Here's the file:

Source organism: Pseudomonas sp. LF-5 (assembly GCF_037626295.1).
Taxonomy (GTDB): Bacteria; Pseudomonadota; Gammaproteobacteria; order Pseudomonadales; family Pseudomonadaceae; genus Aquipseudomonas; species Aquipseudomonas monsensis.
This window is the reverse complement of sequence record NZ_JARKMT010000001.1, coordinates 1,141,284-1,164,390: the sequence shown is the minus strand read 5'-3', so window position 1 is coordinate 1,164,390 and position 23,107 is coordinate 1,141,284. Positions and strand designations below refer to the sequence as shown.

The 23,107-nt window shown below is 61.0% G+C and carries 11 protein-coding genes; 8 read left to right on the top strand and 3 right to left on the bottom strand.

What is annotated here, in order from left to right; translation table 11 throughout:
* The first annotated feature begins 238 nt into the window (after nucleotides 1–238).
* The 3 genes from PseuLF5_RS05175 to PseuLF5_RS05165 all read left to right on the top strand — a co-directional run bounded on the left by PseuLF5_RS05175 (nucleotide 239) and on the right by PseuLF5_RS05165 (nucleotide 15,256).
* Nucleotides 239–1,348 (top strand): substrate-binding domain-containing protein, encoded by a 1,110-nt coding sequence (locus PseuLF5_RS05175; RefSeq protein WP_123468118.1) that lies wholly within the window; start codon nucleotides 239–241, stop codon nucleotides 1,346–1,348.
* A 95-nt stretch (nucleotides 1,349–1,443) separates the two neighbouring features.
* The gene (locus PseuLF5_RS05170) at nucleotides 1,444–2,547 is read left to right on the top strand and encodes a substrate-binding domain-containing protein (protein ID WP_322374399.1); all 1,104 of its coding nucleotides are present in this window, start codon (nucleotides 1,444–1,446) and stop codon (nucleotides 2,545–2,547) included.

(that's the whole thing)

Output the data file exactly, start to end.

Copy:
Source organism: Pseudomonas sp. LF-5 (assembly GCF_037626295.1).
Taxonomy (GTDB): Bacteria; Pseudomonadota; Gammaproteobacteria; order Pseudomonadales; family Pseudomonadaceae; genus Aquipseudomonas; species Aquipseudomonas monsensis.
This window is the reverse complement of sequence record NZ_JARKMT010000001.1, coordinates 1,141,284-1,164,390: the sequence shown is the minus strand read 5'-3', so window position 1 is coordinate 1,164,390 and position 23,107 is coordinate 1,141,284. Positions and strand designations below refer to the sequence as shown.

The 23,107-nt window shown below is 61.0% G+C and carries 11 protein-coding genes; 8 read left to right on the top strand and 3 right to left on the bottom strand.

What is annotated here, in order from left to right; translation table 11 throughout:
* The first annotated feature begins 238 nt into the window (after nucleotides 1–238).
* The 3 genes from PseuLF5_RS05175 to PseuLF5_RS05165 all read left to right on the top strand — a co-directional run bounded on the left by PseuLF5_RS05175 (nucleotide 239) and on the right by PseuLF5_RS05165 (nucleotide 15,256).
* Nucleotides 239–1,348 (top strand): substrate-binding domain-containing protein, encoded by a 1,110-nt coding sequence (locus PseuLF5_RS05175; RefSeq protein WP_123468118.1) that lies wholly within the window; start codon nucleotides 239–241, stop codon nucleotides 1,346–1,348.
* A 95-nt stretch (nucleotides 1,349–1,443) separates the two neighbouring features.
* The gene (locus PseuLF5_RS05170) at nucleotides 1,444–2,547 is read left to right on the top strand and encodes a substrate-binding domain-containing protein (protein ID WP_322374399.1); all 1,104 of its coding nucleotides are present in this window, start codon (nucleotides 1,444–1,446) and stop codon (nucleotides 2,545–2,547) included.